Thyroid Disease

The thyroid gland, found at the base of the neck, is part of the endocrine system. Specifically, this gland is responsible for manufacturing hormones that regulate the body’s metabolism.  When there is too much (hyperthyroidism) or not enough (hypothyroidism) production of these hormones, several disorders can occur.

 

 

Hypothyroidism

 

Hypothyroidism occurs when the thyroid gland under produces hormones needed for the body to run properly. In the early stages, noticeable symptoms may not occur, but with time, health issues such as obesity, joint pain, infertility, and heart disease can arise.  Hashimoto’s thyroiditis is often the cause of hypothyroidism but thyroid removal surgery or radiation damage can also lead to the disease. 

 

Common symptoms of hypothyroidism include:

 

  • Fatigue

  • Sensitivity to cold

  • Dry skin

  • Memory problems

  • Depression

  • Weight gain

  • Constipation

  • Weakness

  • Slow heart rate

  • Coma

 

In order to diagnose hypothyroidism, a person’s doctor will measure TSH and thyroid hormone levels in your blood.  This shows whether or not the thyroid is underactive.  The main treatment for this disease is thyroid hormone pills.  Proper dosage is critical since taking too much can cause hyperthyroidism symptoms.  

 

 

Hyperthyroidism

 

Hyperthyroidism is the condition of an overactive thyroid gland that produces too much of its hormone.  The most common form of hyperthyroidism is known as Graves’ disease with nodules on the thyroid also causing hormone overproduction. 

 

Common symptoms of hyperthyroidism include:

 

  • Racing heart

  • Restlessness

  • Irritability

  • Increased sweating

  • Nervousness

  • Shaking

  • Anxiety

  • Brittle hair and nails

  • Sleep difficulties

  • Thin skin

  • Weight loss

  • Muscle weaknes

  • Bulging eyes

 

Blood tests and radioactive iodine tests can be performed in order to diagnose hyperthyroidism.  Treatment options include taking antithyroid drugs to lessen the production of hormones, taking large doses of radioactive iodine to damage the gland, or surgery to remove the gland altogether.  It is important to note that treatments for hyperthyroidism may lead to the development of hypothyroidism. 

 

Goiter

 

Goiter refers to a noncancerous enlargement of the thyroid gland.  This is most commonly due to iodine deficiency in a person’s diet.  However, goiter can also be caused by and a symptom of hyperthyroidism.  Goiters can affect anyone but are most common in women over the age of 40 or those who have a family history of thyroid disorders.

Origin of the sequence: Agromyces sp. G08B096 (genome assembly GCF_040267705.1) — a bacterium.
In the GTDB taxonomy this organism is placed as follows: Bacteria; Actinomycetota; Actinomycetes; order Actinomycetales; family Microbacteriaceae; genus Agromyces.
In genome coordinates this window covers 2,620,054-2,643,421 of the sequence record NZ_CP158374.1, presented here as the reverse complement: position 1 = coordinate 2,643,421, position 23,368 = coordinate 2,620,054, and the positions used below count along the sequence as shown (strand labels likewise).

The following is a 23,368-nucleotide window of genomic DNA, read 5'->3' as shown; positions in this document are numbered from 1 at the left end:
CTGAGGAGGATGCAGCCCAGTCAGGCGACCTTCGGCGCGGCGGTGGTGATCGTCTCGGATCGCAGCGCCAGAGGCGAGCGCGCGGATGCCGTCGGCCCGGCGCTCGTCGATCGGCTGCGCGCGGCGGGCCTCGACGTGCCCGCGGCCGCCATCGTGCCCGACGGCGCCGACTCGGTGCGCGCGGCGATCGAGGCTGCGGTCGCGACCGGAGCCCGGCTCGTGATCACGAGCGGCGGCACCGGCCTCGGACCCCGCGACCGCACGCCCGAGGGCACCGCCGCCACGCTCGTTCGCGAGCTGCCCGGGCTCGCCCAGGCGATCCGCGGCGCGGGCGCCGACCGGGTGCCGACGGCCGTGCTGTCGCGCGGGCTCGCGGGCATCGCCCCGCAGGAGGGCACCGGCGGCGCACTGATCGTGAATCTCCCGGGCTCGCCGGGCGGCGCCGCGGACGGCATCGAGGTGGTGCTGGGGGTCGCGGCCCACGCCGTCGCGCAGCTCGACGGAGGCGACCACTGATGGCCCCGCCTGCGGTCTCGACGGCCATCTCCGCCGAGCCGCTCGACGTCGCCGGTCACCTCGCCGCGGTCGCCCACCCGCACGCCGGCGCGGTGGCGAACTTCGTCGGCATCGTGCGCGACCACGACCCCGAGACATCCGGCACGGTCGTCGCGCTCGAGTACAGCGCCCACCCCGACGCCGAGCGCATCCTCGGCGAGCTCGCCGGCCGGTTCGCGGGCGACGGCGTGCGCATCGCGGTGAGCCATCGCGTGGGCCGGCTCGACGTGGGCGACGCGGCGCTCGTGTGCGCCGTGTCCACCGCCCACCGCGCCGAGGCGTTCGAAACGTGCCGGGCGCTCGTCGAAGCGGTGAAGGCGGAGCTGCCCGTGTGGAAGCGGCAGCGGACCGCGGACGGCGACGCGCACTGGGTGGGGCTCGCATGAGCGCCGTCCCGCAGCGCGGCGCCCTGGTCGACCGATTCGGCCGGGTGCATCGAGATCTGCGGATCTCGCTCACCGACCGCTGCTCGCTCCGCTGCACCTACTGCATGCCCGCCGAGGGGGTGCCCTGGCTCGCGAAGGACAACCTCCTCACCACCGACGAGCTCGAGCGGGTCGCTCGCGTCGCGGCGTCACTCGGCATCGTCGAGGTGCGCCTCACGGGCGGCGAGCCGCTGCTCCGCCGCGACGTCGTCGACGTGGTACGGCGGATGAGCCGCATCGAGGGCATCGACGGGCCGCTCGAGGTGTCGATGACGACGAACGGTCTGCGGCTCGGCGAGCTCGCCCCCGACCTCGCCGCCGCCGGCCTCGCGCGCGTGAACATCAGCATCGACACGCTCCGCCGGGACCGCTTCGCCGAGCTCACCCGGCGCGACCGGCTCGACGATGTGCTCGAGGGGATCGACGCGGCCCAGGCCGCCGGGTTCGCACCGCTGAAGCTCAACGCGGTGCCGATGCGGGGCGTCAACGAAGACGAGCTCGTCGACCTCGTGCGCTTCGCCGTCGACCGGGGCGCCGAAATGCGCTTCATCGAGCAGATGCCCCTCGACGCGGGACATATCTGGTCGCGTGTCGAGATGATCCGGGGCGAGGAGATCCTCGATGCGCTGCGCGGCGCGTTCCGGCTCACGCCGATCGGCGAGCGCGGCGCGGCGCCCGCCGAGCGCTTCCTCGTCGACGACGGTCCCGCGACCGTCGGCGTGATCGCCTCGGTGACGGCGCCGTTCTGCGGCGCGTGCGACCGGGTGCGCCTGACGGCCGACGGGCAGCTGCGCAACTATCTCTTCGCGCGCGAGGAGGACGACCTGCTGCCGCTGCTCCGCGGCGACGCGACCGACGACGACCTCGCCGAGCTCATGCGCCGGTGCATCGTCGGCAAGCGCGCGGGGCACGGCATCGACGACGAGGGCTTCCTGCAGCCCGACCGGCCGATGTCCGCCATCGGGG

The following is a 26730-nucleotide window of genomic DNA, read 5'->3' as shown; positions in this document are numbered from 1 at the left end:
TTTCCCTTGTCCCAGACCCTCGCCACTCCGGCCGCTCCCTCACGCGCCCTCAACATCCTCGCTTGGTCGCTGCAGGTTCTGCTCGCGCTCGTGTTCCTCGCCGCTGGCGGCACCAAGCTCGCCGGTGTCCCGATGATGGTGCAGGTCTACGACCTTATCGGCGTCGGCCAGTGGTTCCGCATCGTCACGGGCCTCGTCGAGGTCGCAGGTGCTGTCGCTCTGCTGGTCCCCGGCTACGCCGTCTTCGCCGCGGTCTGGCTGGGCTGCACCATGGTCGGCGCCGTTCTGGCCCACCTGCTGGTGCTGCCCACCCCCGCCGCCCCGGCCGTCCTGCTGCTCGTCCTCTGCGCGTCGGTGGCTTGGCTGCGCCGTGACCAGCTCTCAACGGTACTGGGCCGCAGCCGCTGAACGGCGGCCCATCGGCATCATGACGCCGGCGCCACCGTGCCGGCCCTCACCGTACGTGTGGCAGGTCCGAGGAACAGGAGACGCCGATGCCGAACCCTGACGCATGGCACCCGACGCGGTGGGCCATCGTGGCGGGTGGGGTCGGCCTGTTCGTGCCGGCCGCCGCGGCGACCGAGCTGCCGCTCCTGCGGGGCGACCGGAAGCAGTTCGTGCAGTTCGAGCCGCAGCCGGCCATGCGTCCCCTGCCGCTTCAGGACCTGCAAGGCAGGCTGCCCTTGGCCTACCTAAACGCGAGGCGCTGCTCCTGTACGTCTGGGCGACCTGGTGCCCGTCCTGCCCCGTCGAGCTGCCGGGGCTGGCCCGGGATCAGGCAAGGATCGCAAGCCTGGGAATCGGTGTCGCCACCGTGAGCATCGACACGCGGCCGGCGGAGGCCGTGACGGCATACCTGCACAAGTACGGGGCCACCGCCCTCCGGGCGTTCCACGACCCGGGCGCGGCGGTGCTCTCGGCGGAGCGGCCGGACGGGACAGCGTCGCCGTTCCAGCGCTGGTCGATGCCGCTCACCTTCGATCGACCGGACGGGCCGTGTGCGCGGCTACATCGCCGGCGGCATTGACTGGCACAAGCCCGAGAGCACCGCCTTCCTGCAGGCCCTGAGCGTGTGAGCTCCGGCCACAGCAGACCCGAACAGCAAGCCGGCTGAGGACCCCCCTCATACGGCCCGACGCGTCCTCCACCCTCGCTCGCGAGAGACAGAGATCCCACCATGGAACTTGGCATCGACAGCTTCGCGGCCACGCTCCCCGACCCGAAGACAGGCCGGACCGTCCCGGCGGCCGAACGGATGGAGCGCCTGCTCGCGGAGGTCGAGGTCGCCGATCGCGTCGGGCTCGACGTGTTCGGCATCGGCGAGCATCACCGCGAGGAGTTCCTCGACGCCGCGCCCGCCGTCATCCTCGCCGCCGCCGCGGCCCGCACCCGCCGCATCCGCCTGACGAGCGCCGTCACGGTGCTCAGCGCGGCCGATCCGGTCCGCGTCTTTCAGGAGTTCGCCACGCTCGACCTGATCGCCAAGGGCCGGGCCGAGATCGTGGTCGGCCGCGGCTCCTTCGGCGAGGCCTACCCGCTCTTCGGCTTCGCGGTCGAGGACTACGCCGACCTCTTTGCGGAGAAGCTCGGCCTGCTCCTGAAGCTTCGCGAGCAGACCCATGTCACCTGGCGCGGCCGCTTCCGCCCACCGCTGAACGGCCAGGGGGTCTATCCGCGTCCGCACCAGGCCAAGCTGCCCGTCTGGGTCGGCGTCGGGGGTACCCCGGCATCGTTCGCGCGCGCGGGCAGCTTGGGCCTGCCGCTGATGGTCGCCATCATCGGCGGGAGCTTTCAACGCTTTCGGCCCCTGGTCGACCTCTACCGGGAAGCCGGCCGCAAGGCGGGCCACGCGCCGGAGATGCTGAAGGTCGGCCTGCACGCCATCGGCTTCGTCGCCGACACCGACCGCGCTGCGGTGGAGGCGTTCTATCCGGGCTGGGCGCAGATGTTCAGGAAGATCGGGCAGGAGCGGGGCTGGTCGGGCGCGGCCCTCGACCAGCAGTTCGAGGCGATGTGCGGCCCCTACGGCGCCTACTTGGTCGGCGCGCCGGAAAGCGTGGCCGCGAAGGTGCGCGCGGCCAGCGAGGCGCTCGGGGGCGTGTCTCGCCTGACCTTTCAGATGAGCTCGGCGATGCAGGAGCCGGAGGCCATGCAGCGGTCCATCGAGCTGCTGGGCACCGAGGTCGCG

Goiter symptoms include:

 

Usually goiters alone aren’t cause for concern, but if left untreated, they can cause serious complications such as difficulty breathing and swallowing.  A person’s doctor will perform certain exams and tests in order to get a proper diagnosis.  Goiter is usually treated only when the disorder becomes concerning enough and is causing problematic symptoms.  If goiter is due to a lack of iodine, small doses of the mineral can be taken. Surgery can also be an option in removing all or part of the thyroid.     

 

Thyroid nodules

 

Growths that form on or in the thyroid gland are known as nodules.  It is unclear as to why these nodules form but often seem to have a connection to iodine deficiency as well as Hashimoto’s thyroiditis.  A small percentage of nodules turn out to be cancerous but most are found as being benign.  Nodules are more common in women than men and can be solid or filled with fluid.

 

While most nodules do not cause any symptoms, if the nodule begins to produce thyroid hormone, it can cause symptoms that mimic those of hyperthyroidism:

 

  • Increased pulse rate

  • Nervousness

  • Tremors

  • Weight loss

  • Increased appetite

  • Clammy skin

 

It is also possible for the nodules to cause symptoms similar to those of hypothyroidism:

 

  • Weight gain

  • Fatigue

  • Dry skin

  • Hair loss

  • Cold intolerance

 

  Thyroid nodules can be found during routine physical exams, as well as during an ultrasound, CT scan, or an MRI.  Once detected, tests will be administered to check for hyperthyroidism or hypothyroidism and cancer.  More likely than not, nodules are benign and therefore aren’t life-threatening and do not need treatment.  It is possible to use radioactive iodine to shrink the nodules if needed.  If it is found to be cancerous, removing the thyroid is usually the recommended treatment option.  Radiation and chemotherapy may also be needed.  

 

 

Thyroid cancer

 

Cancer of the thyroid gland is the most common type of cancer of the endocrine system.  In the early stages, there are no signs or symptoms of cancer.  As it progresses, a person may experience:

 

  • A cough

  • Lump in the throat

  • Pain in the throat and neck

  • Hoarseness

  • Trouble swallowing

  • Swelling in the neck

 

A variety of tests and exams can be performed when diagnosing thyroid cancer.  A patient and their doctor will determine what treatment protocol to follow based on the type of cancer and if it has metastasized.  Surgery is the most common approach to treating thyroid cancer which then requires the patient to take oral supplements to replace the thyroid hormones. 

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